Work right now feels an awful like a Pat Benatar song. It’s an anthem, a love story, a refusal to let the heart break lessen our resolve, a fierce defiance and gentle, pulsing, persistent moving forward, and a little bit of a headache from time to time. We are busy writing grants, seeking friends, and funds, and friends with funds…to make the dreams and visions we see so clearly manifest in the actual real world. As I’ve engaged neighborhood agencies to bring them into our vision and to find out how we can contribute to their work it has been a unique pleasure to connect with others who want what we want, who share our passion for healthy mothers and babies, who believe that money, transportation, and official job descriptions should not be a barriers to care for local families.
And they, like us, believe it enough to meet people where they are at. Literally, we drive to them if they can’t get to us. Clinically, we respect their family culture and values and their right to accept or decline care options. Emotionally, we care for women who bring a lifetime of understanding about the ways their bodies and healthcare and feelings collide. Financially, we provide care. It isn’t always paid for in part or whole, but what we don’t get in cash, we get in goodness and the promotion of a family’s health, and probably a referral down the road that will pay–it all seems to work out.
As we pursue our community-based work we have exciting new programs and services on the horizon. Really Exciting. And so, we have to explain to those we want to bring in who we are, what we believe in, and what we can do. The goals seem easy at first—we want to affect outcomes. Low birth weight babies, preterm babies, gestational diabetes, easier access to and increased quantities of prenatal care and better birth outcomes (lower cesarean, induction, and intervention rates). Our methods are wrapped around the idea of slow paced, individualized care. It all makes sense. It should work. But while we would like to believe we have the power to change birth outcomes by ramping up the quality of care and options, the research is stark and rather horrifying. A person, any person, will live 17 years less if they happen to live in our zip code instead of the affluent one we can see, barely more than a stone’s throw, across the lake. Birth outcomes are much more a reflection of complex community deficits than just perinatal care. Minimal access to resources, food deserts, missing cohesiveness in communities, unequal education, no access to the internet (we have kids filling out college applications on their phones, to name just one of the disparities that comes from lack of internet access), poverty, the stress that comes from living an impoverished life, the side effects of the stress that comes from worrying about the effects of the impoverished life, and on and on it goes.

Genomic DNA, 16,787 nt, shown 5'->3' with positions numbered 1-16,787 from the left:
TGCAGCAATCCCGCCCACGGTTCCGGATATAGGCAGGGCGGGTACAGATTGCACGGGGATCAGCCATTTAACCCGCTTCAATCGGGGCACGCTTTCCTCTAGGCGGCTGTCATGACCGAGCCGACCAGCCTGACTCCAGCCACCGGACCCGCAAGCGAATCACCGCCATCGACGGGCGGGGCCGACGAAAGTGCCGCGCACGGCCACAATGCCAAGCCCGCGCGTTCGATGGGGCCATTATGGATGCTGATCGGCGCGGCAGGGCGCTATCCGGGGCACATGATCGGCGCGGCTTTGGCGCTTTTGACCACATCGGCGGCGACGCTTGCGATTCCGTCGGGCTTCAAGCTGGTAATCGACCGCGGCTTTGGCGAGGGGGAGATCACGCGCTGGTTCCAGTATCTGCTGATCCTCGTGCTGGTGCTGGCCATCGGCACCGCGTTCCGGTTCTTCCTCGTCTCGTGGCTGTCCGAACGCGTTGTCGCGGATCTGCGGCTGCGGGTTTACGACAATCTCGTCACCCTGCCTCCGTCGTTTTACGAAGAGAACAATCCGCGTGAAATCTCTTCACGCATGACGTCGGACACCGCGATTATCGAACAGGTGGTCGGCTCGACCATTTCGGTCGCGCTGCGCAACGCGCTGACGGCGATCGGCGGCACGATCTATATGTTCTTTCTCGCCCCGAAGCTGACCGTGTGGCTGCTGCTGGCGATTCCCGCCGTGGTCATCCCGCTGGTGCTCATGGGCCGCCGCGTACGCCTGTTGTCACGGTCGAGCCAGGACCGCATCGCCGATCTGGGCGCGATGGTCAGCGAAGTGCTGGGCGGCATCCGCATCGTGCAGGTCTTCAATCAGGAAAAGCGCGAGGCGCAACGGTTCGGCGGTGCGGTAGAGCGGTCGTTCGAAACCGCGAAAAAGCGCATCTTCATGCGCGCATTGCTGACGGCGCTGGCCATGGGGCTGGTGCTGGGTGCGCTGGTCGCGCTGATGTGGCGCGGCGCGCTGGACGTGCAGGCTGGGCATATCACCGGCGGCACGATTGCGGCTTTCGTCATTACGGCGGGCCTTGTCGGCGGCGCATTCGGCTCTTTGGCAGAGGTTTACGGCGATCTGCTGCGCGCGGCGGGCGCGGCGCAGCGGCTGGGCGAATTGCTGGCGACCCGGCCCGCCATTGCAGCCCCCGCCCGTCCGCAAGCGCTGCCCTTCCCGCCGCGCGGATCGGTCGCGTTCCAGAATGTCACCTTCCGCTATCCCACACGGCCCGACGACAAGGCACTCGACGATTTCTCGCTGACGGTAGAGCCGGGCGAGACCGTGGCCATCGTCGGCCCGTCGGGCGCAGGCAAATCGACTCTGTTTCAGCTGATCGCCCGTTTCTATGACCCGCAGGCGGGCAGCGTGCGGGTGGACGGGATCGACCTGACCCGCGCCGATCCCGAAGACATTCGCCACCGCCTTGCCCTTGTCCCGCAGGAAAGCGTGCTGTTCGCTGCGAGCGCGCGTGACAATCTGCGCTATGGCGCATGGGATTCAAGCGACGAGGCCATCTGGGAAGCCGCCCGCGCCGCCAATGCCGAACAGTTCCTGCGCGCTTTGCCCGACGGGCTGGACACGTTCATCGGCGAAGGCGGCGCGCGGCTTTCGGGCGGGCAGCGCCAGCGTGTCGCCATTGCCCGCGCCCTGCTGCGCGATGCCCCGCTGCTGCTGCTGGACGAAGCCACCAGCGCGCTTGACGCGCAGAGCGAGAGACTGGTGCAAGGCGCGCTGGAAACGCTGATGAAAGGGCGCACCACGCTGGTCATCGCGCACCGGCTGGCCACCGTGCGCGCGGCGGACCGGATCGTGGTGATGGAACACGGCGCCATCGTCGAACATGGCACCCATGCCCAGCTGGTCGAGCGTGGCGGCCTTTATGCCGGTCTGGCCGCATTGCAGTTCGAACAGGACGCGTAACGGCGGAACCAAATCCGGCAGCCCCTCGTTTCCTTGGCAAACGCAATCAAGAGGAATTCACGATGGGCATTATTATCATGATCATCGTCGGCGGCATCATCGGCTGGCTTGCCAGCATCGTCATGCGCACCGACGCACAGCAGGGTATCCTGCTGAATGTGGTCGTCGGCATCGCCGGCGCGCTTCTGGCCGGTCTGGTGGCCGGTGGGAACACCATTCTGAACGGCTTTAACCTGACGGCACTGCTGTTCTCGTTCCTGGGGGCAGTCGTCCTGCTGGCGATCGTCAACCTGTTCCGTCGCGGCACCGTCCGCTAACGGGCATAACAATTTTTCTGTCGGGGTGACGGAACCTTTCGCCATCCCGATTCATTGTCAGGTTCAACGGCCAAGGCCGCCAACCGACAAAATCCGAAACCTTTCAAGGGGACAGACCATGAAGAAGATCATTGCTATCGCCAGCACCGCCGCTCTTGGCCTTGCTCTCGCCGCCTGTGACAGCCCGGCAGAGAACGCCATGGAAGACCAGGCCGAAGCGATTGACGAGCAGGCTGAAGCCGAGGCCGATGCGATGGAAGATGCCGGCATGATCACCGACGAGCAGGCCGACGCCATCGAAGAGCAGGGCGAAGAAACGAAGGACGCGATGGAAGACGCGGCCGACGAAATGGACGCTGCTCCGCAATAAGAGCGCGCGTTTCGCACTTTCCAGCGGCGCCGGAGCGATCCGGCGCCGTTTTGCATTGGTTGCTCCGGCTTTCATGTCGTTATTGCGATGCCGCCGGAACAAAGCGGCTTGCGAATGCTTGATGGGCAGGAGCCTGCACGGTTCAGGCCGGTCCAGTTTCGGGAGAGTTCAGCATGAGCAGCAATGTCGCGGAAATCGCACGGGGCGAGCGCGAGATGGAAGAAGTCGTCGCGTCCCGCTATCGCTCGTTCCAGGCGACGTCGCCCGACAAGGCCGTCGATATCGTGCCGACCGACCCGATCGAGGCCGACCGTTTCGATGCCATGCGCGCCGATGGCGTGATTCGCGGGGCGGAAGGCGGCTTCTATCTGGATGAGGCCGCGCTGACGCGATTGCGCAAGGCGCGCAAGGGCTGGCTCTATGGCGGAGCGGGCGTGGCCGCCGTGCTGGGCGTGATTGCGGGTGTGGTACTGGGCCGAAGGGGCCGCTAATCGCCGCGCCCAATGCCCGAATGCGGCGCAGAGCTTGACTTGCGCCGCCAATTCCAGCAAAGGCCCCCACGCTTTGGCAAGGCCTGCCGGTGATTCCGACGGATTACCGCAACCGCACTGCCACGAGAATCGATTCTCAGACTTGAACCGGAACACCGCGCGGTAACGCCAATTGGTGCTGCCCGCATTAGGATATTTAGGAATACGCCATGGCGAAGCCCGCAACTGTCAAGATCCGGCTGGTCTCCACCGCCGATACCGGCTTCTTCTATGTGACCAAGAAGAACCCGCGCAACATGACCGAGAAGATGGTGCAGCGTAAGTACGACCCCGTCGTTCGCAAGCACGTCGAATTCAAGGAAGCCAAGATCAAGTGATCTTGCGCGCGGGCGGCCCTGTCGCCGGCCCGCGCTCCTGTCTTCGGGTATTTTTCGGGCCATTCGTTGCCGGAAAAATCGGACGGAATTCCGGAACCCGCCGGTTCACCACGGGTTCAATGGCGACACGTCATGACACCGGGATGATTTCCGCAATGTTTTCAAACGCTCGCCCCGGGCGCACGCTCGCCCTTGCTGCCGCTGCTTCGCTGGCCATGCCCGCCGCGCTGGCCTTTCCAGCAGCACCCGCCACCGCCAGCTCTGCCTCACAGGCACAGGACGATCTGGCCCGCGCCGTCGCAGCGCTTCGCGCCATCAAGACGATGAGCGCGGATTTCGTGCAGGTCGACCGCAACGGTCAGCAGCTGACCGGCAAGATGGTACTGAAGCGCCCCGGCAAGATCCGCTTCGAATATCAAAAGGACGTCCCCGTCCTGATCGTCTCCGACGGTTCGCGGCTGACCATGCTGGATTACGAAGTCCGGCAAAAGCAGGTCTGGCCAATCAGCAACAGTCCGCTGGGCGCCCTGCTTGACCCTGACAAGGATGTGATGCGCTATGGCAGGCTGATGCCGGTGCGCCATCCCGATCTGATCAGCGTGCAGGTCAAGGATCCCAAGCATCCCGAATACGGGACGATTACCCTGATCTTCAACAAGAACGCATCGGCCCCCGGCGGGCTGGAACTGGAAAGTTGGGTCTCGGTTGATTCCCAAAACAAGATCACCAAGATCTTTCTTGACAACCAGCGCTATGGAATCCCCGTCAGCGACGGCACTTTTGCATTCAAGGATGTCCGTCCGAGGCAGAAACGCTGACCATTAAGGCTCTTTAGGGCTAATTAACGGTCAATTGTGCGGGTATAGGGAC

I am stunned by the work our community agencies are doing to address the variety of disparities. When someone from one of these huge organizations asked me today which agency I work for and how many people are there I just laughed. “We are a small group of passionate people, each of us hope to be an agent of change, each of us dedicated to these goals, but emm…there are sort of 4 or 5 of us in a tiny little building.” I suppose one day we will look back and think it was romantic. Because it kind of is. Our dedication and relative size allow us to say out loud that care changes when the cost-benefit ratio gets more attention than the health of the mother, the access she has to care, and the balance in her provider’s life. We get to embrace the idea that abundance breeds abundance in our work with our colleagues, students, mentors, and the physicians who collaborate with us. We get to make mistakes and repair the ruptures with kind hearts and tenderness for each other. We get to have a learning environment where everyone present is seen as someone of value, with valuable insight to share. We get to provide care that combines good science, best practice, the skills we have, and the data we have not just from research but from the individual in front of us. We get to laugh with each other and listen, really listen to the stories women share. We get to show that women who had no prenatal care at all because of previous trauma within the system become savvy consumers of health care for their families after we walk through it with them during their pregnancy. We get to say in public forums what happens when the language of the provider changes from “I own this, the responsibility is mine” to “Welcome. Let’s share this together. Thank you for allowing me to participate in your care.” That’s crazy-beautiful, musical, romantic care. It’s not everything, but it is our something we can do. So we are doing it. And if I have anything to say about it, I hope we never look back at it as an artifact of the early days.